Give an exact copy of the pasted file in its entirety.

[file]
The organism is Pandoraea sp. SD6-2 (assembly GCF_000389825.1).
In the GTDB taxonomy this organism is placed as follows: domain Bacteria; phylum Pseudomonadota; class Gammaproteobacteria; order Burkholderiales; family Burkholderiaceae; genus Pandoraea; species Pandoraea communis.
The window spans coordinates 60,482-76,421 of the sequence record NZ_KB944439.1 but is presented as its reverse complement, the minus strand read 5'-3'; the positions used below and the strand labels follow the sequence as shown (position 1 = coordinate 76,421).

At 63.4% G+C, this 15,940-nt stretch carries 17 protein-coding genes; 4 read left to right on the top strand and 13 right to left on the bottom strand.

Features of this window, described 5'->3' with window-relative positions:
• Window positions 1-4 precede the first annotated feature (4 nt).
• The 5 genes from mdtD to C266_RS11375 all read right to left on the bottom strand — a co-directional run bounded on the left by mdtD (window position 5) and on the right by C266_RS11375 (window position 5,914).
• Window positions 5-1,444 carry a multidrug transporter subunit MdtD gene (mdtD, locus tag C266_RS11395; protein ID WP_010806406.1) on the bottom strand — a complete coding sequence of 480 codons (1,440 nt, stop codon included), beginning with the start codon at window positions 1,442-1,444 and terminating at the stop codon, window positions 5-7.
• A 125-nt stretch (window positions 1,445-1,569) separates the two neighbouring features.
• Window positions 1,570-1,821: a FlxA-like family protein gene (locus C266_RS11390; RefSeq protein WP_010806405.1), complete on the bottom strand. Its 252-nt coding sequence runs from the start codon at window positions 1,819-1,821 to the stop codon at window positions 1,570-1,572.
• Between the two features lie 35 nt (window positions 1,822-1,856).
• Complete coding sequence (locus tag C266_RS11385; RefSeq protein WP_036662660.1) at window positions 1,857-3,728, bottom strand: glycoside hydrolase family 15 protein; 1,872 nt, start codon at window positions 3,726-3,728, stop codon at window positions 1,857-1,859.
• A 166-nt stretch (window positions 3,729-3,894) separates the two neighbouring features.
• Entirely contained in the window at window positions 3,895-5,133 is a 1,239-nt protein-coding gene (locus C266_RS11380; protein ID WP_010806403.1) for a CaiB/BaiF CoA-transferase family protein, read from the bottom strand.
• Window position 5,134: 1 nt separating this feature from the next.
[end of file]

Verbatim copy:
The organism is Pandoraea sp. SD6-2 (assembly GCF_000389825.1).
In the GTDB taxonomy this organism is placed as follows: domain Bacteria; phylum Pseudomonadota; class Gammaproteobacteria; order Burkholderiales; family Burkholderiaceae; genus Pandoraea; species Pandoraea communis.
The window spans coordinates 60,482-76,421 of the sequence record NZ_KB944439.1 but is presented as its reverse complement, the minus strand read 5'-3'; the positions used below and the strand labels follow the sequence as shown (position 1 = coordinate 76,421).

At 63.4% G+C, this 15,940-nt stretch carries 17 protein-coding genes; 4 read left to right on the top strand and 13 right to left on the bottom strand.

Features of this window, described 5'->3' with window-relative positions:
• Window positions 1-4 precede the first annotated feature (4 nt).
• The 5 genes from mdtD to C266_RS11375 all read right to left on the bottom strand — a co-directional run bounded on the left by mdtD (window position 5) and on the right by C266_RS11375 (window position 5,914).
• Window positions 5-1,444 carry a multidrug transporter subunit MdtD gene (mdtD, locus tag C266_RS11395; protein ID WP_010806406.1) on the bottom strand — a complete coding sequence of 480 codons (1,440 nt, stop codon included), beginning with the start codon at window positions 1,442-1,444 and terminating at the stop codon, window positions 5-7.
• A 125-nt stretch (window positions 1,445-1,569) separates the two neighbouring features.
• Window positions 1,570-1,821: a FlxA-like family protein gene (locus C266_RS11390; RefSeq protein WP_010806405.1), complete on the bottom strand. Its 252-nt coding sequence runs from the start codon at window positions 1,819-1,821 to the stop codon at window positions 1,570-1,572.
• Between the two features lie 35 nt (window positions 1,822-1,856).
• Complete coding sequence (locus tag C266_RS11385; RefSeq protein WP_036662660.1) at window positions 1,857-3,728, bottom strand: glycoside hydrolase family 15 protein; 1,872 nt, start codon at window positions 3,726-3,728, stop codon at window positions 1,857-1,859.
• A 166-nt stretch (window positions 3,729-3,894) separates the two neighbouring features.
• Entirely contained in the window at window positions 3,895-5,133 is a 1,239-nt protein-coding gene (locus C266_RS11380; protein ID WP_010806403.1) for a CaiB/BaiF CoA-transferase family protein, read from the bottom strand.
• Window position 5,134: 1 nt separating this feature from the next.